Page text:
particular those of vulnerable populations. #he nurse also shares responsibilit to sustain and protect the natural environment from depletion, pollution, degradation and destruction. ,) $*+SES A$& P+ACTICE #he nurse carries personal responsibilit and accountabilit for nursing practice, and for maintaining competence b continual learning. #he nurse maintains a standard of personal health such that the abilit to provide care is not compromised. #he nurse uses judgement regarding individual competence when accepting and delegating responsibilit . #he nurse at all times maintains standards of personal conduct which reflect well on the profession and enhance public confidence. #he nurse, in providing care, ensures that use of technolog and scientific advances are compatible with the safet , dignit and rights of people. -) $*+SES A$& THE P+O'ESSIO$ #he nurse assumes the major role in determining and implementing acceptable standards of clinical nursing practice, management, research and education. #he nurse is active in developing a core of research&based professional knowledge. #he nurse, acting through the professional organisation, participates in creating and maintaining safe, equitable social and economic working conditions in nursing. .) $*+SES A$& CO/0O+1E+S #he nurse sustains a co&operative relationship with co&workers in nursing and other fields. #he nurse takes appropriate action to safeguard individuals, families and communities when their health is endangered b a coworker or an other person. .







() +EGISTE+E& $*+SES A$& PEOPLE Ethical Princi"les %. Balues, customs, and spiritual beliefs held b individuals shall be respected. 0. -ndividual freedom to make rational and unconstrained decisions shall be respected. 3. 9ersonal information acquired in the process of giving nursing care shall be held in strict confidence. ,) +EGISTE+E& $*+SES A$& P+ACTICE Ethical Princi"les %. !uman life is inviolable. 0. Cualit and e5cellence in the care of the patients are the goals of nursing practice. 3. 6ccurate documentation of actions and outcomes of delivered care is the hallmark of nursing accountabilit . 4. 8egistered +urses are the advocates of the patients. the shall take appropriate steps to safeguard their rights and privileges. ?. 8egistered +urses are aware that their actions have professional, ethical, moral, and legal dimensions. #he strive to perform their work in the best interest of all concerned -) +EGISTE+E& $*+SES A$& CO/0O+1E+S Ethical Princi"les %. #he 8egistered +urse is in solidarit with other members of the healthcare team in working for the patient>s best interest.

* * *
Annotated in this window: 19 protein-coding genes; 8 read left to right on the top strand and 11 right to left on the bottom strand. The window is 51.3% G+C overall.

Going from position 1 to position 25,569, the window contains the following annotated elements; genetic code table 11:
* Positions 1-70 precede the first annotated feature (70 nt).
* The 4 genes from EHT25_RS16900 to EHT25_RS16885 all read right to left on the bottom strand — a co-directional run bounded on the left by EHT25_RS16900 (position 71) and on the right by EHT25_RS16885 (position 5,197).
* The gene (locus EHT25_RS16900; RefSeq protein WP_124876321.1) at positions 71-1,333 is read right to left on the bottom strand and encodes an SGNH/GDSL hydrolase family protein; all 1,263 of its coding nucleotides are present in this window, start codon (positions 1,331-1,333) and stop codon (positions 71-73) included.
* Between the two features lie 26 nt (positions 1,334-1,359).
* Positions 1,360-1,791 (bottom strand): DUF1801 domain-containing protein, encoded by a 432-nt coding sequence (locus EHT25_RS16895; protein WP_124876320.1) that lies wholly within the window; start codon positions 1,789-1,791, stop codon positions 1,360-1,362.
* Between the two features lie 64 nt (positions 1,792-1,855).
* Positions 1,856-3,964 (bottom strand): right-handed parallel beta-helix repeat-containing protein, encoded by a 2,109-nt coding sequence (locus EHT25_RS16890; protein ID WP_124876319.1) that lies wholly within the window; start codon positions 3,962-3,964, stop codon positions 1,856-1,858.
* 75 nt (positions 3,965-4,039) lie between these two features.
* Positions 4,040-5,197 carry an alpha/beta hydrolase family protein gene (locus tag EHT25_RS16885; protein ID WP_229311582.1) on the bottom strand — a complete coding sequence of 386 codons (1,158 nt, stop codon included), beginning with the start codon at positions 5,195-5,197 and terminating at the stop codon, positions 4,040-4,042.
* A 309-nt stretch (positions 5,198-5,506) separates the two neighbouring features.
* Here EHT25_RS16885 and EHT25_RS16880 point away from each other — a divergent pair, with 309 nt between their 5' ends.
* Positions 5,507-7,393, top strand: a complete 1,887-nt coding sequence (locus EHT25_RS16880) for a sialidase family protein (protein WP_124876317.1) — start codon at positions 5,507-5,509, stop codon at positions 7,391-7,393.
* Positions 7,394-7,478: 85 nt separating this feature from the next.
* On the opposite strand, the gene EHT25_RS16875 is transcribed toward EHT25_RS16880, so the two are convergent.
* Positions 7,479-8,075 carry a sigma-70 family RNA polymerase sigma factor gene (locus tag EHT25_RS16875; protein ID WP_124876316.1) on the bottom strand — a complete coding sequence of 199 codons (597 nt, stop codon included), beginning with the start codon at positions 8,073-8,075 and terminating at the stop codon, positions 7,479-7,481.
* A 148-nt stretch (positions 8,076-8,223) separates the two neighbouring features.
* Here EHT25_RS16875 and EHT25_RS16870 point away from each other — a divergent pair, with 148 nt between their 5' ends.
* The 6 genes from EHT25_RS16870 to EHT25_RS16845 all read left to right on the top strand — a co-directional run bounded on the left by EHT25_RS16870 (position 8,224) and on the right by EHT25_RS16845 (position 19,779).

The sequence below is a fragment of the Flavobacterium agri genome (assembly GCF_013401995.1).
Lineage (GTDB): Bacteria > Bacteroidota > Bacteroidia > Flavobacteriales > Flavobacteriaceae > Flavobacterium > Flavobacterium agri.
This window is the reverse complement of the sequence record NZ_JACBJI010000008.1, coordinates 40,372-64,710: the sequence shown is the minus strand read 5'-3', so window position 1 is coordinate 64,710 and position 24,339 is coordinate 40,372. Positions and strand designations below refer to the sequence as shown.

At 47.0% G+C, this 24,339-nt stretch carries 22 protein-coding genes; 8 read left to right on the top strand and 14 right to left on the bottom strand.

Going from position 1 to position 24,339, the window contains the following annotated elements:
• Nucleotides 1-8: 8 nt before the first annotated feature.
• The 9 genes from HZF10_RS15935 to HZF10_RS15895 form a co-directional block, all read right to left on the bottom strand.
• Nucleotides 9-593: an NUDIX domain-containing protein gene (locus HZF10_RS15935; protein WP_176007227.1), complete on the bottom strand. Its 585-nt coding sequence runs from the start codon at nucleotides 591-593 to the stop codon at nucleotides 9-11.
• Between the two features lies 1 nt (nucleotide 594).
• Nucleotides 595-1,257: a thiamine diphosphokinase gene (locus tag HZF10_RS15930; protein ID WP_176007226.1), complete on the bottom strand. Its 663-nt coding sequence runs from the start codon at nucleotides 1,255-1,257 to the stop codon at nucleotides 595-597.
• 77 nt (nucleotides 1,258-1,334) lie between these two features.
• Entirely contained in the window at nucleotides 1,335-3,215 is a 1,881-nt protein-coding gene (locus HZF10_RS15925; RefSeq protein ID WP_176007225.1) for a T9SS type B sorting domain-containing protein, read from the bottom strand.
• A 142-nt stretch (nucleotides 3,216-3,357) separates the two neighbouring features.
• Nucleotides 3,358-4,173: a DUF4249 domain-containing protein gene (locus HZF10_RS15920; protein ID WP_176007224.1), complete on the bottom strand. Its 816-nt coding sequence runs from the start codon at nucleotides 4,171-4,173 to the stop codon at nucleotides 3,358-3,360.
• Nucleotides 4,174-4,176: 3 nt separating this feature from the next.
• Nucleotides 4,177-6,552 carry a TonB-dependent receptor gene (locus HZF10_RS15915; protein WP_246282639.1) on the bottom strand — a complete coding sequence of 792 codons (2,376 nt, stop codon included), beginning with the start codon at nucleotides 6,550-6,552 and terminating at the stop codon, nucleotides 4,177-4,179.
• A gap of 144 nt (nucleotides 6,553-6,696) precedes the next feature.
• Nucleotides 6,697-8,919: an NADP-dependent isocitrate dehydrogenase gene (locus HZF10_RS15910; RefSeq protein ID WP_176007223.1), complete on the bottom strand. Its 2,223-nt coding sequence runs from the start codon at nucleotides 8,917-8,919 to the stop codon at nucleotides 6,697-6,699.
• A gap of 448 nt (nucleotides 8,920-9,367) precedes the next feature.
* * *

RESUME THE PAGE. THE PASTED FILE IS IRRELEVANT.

0. #he 8egistered +urse maintains collegial and collaborative working relationship with colleagues and other health care providers. .) +EGISTE+E& $*+SES2 SOCIET32 A$& E$4I+O$ME$T Ethical Princi"les %. #he preservation of life, respect for human rights, and promotion of health environment shall be a commitment of a 8egistered +urse. 0. #he establishment of linkages with the public in promoting local, national, and international efforts to meet health and social needs of the people as a contributing member of societ is a noble concern of a 8egistered +urse. 5) +EGISTE+E& $*+SES A$& THE P+O'ESSIO$ Ethical Princi"les6 %. Maintainance of lo alt to the nursing profession and preservation of its integrit are ideal. 0. ,ompliance with the b &laws of the accredited professional organi)ation (9+6), and other professional organi)ations of which the 8egistered +urse is a member is a loft dut . 3. ,ommitment to continual learning and active participation in the development and growth of the profession are commendable obligations. 4. ,ontribution to the improvement of the socio&economic conditions and general welfare of nurses through appropriate legislation is a practice and a visionar mission.